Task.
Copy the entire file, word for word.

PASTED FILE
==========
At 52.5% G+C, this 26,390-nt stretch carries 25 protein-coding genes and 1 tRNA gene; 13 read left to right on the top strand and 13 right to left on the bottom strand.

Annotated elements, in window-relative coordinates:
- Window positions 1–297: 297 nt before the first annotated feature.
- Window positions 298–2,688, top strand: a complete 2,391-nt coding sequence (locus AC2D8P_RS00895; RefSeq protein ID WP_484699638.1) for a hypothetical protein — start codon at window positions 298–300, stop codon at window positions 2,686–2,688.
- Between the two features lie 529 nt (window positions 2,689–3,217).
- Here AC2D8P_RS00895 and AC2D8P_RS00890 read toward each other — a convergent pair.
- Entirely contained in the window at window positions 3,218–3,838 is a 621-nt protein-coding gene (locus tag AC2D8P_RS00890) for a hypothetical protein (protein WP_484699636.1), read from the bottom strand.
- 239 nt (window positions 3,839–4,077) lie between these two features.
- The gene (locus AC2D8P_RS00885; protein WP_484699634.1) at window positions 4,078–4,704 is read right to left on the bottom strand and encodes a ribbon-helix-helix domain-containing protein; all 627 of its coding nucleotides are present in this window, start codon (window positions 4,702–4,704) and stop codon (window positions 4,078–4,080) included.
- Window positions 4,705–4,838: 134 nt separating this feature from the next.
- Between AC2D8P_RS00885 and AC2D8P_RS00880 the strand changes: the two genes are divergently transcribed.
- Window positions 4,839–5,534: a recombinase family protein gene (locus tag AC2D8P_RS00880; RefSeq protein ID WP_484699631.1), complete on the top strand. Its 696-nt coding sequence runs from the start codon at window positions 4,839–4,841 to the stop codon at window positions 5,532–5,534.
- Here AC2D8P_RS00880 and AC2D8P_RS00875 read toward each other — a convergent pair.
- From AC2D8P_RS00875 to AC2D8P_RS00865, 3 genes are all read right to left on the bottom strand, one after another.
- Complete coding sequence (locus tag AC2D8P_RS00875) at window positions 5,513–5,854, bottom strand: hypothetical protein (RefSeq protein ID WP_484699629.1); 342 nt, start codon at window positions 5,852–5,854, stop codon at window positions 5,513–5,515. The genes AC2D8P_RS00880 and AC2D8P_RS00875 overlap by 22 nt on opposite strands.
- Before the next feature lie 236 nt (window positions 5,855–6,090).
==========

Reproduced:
At 52.5% G+C, this 26,390-nt stretch carries 25 protein-coding genes and 1 tRNA gene; 13 read left to right on the top strand and 13 right to left on the bottom strand.

Annotated elements, in window-relative coordinates:
- Window positions 1–297: 297 nt before the first annotated feature.
- Window positions 298–2,688, top strand: a complete 2,391-nt coding sequence (locus AC2D8P_RS00895; RefSeq protein ID WP_484699638.1) for a hypothetical protein — start codon at window positions 298–300, stop codon at window positions 2,686–2,688.
- Between the two features lie 529 nt (window positions 2,689–3,217).
- Here AC2D8P_RS00895 and AC2D8P_RS00890 read toward each other — a convergent pair.
- Entirely contained in the window at window positions 3,218–3,838 is a 621-nt protein-coding gene (locus tag AC2D8P_RS00890) for a hypothetical protein (protein WP_484699636.1), read from the bottom strand.
- 239 nt (window positions 3,839–4,077) lie between these two features.
- The gene (locus AC2D8P_RS00885; protein WP_484699634.1) at window positions 4,078–4,704 is read right to left on the bottom strand and encodes a ribbon-helix-helix domain-containing protein; all 627 of its coding nucleotides are present in this window, start codon (window positions 4,702–4,704) and stop codon (window positions 4,078–4,080) included.
- Window positions 4,705–4,838: 134 nt separating this feature from the next.
- Between AC2D8P_RS00885 and AC2D8P_RS00880 the strand changes: the two genes are divergently transcribed.
- Window positions 4,839–5,534: a recombinase family protein gene (locus tag AC2D8P_RS00880; RefSeq protein ID WP_484699631.1), complete on the top strand. Its 696-nt coding sequence runs from the start codon at window positions 4,839–4,841 to the stop codon at window positions 5,532–5,534.
- Here AC2D8P_RS00880 and AC2D8P_RS00875 read toward each other — a convergent pair.
- From AC2D8P_RS00875 to AC2D8P_RS00865, 3 genes are all read right to left on the bottom strand, one after another.
- Complete coding sequence (locus tag AC2D8P_RS00875) at window positions 5,513–5,854, bottom strand: hypothetical protein (RefSeq protein ID WP_484699629.1); 342 nt, start codon at window positions 5,852–5,854, stop codon at window positions 5,513–5,515. The genes AC2D8P_RS00880 and AC2D8P_RS00875 overlap by 22 nt on opposite strands.
- Before the next feature lie 236 nt (window positions 5,855–6,090).